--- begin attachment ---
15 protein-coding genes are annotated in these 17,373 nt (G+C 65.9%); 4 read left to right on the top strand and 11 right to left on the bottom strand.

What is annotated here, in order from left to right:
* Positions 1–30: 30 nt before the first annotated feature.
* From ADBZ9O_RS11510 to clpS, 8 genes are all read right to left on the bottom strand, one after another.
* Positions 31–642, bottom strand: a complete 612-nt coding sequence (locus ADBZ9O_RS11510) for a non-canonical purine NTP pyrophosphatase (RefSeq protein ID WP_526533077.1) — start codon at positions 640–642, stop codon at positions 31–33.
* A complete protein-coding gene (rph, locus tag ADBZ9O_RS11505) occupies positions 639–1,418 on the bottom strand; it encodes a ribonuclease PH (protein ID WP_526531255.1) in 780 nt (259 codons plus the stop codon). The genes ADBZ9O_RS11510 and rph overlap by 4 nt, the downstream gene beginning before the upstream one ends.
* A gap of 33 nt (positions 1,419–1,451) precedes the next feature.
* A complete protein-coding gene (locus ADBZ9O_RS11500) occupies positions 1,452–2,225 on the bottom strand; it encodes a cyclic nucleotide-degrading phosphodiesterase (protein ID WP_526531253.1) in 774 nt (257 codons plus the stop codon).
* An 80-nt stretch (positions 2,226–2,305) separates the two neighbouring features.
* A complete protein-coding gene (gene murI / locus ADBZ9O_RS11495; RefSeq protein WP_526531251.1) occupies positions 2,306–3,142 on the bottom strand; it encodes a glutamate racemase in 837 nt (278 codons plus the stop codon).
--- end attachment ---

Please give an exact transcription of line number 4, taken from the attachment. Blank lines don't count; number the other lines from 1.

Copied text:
* From ADBZ9O_RS11510 to clpS, 8 genes are all read right to left on the bottom strand, one after another.